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Saturday, November 5, 2011

What, the frack?

They've had a couple of decent-sized earthquakes in Oklahoma overnight -- a 4.7 and a 3.4, at this writing. Could it have something to do with this?

UPDATE, 8:09 a.m.: They continue to get aftershocks, in the mid-3's. Eight shakes so far, and counting.

Comments (15)

If that is the case ,How come not in North Dakota?? This sounds like a Goracle story to me....

The Jonathan Franzen novel "Strong Motion" is eerily prescient of this. In the novel, an illegal operation to dispose of toxic waste by pumping it into deep wells causes earthquakes in New England. The fluids lubricate existing faults, and cause them to slide more easily past one another - thus the earthquakes. Fracking pumps toxic waste ("fracking fluids") deep into the ground - seems intuitive that would make things slide easier. WTF - "What the Frack?!"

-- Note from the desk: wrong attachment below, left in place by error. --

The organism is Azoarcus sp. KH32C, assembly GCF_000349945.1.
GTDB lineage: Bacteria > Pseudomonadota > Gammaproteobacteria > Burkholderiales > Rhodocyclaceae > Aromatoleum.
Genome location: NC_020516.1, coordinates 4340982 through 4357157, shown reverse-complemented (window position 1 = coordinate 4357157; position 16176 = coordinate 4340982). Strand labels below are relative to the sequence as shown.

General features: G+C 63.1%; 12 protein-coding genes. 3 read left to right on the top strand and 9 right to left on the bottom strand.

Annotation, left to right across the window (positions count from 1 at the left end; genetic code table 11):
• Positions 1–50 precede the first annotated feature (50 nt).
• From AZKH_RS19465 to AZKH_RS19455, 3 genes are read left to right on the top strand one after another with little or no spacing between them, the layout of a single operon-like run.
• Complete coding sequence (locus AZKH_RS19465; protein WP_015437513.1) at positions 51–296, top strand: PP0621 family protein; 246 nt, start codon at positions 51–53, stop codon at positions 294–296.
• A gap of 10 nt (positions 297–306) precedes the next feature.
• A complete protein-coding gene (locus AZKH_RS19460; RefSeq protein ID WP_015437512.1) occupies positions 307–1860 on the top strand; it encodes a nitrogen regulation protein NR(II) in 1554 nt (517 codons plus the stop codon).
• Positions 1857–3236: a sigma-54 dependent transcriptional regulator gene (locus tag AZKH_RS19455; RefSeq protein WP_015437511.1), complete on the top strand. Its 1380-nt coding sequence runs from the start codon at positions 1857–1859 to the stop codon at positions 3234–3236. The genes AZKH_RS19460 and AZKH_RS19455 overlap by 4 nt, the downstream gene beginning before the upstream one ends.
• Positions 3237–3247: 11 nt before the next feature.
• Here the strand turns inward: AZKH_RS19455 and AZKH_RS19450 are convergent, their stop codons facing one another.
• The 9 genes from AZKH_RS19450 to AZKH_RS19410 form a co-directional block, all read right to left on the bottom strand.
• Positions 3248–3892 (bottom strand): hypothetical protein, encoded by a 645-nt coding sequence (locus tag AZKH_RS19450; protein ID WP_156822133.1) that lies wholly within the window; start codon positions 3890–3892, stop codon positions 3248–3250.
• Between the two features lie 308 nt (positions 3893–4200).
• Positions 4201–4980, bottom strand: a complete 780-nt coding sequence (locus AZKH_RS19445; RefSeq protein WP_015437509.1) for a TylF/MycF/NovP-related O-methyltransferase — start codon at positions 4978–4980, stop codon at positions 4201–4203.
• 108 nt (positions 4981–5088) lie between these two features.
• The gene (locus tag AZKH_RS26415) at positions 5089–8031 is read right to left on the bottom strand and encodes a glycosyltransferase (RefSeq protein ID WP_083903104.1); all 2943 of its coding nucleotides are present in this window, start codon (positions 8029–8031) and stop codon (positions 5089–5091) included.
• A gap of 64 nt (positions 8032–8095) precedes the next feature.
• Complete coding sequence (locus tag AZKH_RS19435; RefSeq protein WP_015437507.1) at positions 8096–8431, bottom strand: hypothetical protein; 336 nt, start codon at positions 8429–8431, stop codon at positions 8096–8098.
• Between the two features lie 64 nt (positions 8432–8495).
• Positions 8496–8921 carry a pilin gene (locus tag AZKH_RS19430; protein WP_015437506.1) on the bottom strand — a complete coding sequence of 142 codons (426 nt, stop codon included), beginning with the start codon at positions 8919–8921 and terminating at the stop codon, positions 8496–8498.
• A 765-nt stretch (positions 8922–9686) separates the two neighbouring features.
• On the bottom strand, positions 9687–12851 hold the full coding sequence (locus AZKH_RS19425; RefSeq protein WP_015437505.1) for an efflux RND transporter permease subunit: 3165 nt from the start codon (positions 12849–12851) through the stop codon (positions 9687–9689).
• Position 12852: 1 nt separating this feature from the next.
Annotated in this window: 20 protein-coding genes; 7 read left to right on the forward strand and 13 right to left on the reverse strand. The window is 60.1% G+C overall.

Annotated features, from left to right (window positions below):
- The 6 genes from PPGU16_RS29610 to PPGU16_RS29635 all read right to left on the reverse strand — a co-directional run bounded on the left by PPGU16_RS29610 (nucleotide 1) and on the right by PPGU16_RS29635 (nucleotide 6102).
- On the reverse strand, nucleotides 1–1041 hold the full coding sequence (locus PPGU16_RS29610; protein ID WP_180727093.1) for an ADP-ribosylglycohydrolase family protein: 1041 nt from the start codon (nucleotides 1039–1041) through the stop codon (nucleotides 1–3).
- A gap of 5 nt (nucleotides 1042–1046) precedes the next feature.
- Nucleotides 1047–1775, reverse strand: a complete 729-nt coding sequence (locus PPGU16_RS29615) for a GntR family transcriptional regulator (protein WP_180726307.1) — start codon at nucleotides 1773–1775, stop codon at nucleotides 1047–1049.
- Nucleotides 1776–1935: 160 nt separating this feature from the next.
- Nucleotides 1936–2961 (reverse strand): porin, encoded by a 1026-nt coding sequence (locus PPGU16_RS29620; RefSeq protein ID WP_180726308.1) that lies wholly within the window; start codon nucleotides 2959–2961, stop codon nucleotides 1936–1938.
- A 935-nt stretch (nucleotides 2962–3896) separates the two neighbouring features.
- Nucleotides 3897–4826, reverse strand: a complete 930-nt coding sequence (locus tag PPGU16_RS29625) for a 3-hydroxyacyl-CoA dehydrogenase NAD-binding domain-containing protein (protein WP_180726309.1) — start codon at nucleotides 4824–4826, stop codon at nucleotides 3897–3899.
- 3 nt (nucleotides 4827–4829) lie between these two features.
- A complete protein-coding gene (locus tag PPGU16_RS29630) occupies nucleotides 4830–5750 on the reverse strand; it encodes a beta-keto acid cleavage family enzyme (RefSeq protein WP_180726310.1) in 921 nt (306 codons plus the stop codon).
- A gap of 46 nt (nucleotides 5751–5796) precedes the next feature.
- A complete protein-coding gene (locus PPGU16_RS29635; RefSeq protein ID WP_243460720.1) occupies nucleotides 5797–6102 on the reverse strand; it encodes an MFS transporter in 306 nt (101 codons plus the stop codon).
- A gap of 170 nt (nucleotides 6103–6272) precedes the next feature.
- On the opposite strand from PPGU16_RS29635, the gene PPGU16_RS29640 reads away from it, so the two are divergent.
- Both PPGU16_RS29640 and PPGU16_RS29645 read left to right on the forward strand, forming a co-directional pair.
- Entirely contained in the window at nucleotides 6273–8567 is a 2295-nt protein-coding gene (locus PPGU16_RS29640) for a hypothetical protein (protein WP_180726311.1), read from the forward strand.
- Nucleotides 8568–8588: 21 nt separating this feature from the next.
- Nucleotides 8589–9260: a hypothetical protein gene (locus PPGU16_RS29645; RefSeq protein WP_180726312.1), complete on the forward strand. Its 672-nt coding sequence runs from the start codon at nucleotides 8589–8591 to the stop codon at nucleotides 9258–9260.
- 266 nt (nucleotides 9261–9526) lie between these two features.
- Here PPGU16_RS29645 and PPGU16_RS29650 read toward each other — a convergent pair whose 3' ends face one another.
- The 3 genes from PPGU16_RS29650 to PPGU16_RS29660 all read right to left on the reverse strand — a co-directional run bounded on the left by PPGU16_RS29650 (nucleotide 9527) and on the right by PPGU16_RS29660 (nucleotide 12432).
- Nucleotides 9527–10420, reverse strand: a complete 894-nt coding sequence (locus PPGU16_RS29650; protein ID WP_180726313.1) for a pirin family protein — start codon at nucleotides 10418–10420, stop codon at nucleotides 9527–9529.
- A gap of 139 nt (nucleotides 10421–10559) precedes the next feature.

This has become a wide-spread "coincidence" over the past few years. Another report earlier this week:

Ohio quakes tied to gas extraction?
Tuesday, November 01, 2011
The Associated Press

YOUNGSTOWN, Ohio -- Geologists are checking for possible links between a brine-water injection well and seven minor earthquakes since March in the Youngstown area of northeast Ohio.

The quakes are the only ones recorded with epicenters in Youngstown and the Mahoning River valley.

According to The (Youngstown) Vindicator, experts are checking the 18-month-old injection well, which was completed in Youngstown 10 months before the quakes began. Of the seven earthquakes, six had epicenters near the well.

Brine water, a byproduct of oil drilling and hydraulic-fracturing for natural gas, is flushed underground.

Read more:

Fracking fluid disclosure pushed
Thursday, October 27, 2011
By Puneet Kollipara, Hearst Newspapers